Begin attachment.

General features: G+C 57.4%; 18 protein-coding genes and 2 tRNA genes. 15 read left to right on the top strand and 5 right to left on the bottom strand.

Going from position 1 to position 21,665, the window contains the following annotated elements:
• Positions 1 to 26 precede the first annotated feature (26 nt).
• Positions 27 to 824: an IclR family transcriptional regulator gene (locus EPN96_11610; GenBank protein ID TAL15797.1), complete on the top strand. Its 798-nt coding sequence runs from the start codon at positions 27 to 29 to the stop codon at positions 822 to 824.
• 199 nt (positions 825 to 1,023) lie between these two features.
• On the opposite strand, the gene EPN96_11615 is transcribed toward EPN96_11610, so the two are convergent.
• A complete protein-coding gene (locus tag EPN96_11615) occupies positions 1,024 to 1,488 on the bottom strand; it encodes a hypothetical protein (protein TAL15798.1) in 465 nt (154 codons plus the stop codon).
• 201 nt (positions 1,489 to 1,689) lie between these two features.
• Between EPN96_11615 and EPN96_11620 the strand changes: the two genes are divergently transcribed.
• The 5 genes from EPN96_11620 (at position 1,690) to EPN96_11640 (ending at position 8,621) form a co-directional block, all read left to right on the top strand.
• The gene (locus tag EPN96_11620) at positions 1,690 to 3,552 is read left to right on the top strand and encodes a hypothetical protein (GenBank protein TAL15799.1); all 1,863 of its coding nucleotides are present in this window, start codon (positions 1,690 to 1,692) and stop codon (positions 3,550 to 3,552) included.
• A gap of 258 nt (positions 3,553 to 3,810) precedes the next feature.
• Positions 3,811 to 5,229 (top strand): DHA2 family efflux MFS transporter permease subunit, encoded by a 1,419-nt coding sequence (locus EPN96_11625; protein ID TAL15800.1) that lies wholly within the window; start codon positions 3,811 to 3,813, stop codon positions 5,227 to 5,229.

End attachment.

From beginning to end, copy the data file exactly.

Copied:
General features: G+C 57.4%; 18 protein-coding genes and 2 tRNA genes. 15 read left to right on the top strand and 5 right to left on the bottom strand.

Going from position 1 to position 21,665, the window contains the following annotated elements:
• Positions 1 to 26 precede the first annotated feature (26 nt).
• Positions 27 to 824: an IclR family transcriptional regulator gene (locus EPN96_11610; GenBank protein ID TAL15797.1), complete on the top strand. Its 798-nt coding sequence runs from the start codon at positions 27 to 29 to the stop codon at positions 822 to 824.
• 199 nt (positions 825 to 1,023) lie between these two features.
• On the opposite strand, the gene EPN96_11615 is transcribed toward EPN96_11610, so the two are convergent.
• A complete protein-coding gene (locus tag EPN96_11615) occupies positions 1,024 to 1,488 on the bottom strand; it encodes a hypothetical protein (protein TAL15798.1) in 465 nt (154 codons plus the stop codon).
• 201 nt (positions 1,489 to 1,689) lie between these two features.
• Between EPN96_11615 and EPN96_11620 the strand changes: the two genes are divergently transcribed.
• The 5 genes from EPN96_11620 (at position 1,690) to EPN96_11640 (ending at position 8,621) form a co-directional block, all read left to right on the top strand.
• The gene (locus tag EPN96_11620) at positions 1,690 to 3,552 is read left to right on the top strand and encodes a hypothetical protein (GenBank protein TAL15799.1); all 1,863 of its coding nucleotides are present in this window, start codon (positions 1,690 to 1,692) and stop codon (positions 3,550 to 3,552) included.
• A gap of 258 nt (positions 3,553 to 3,810) precedes the next feature.
• Positions 3,811 to 5,229 (top strand): DHA2 family efflux MFS transporter permease subunit, encoded by a 1,419-nt coding sequence (locus EPN96_11625; protein ID TAL15800.1) that lies wholly within the window; start codon positions 3,811 to 3,813, stop codon positions 5,227 to 5,229.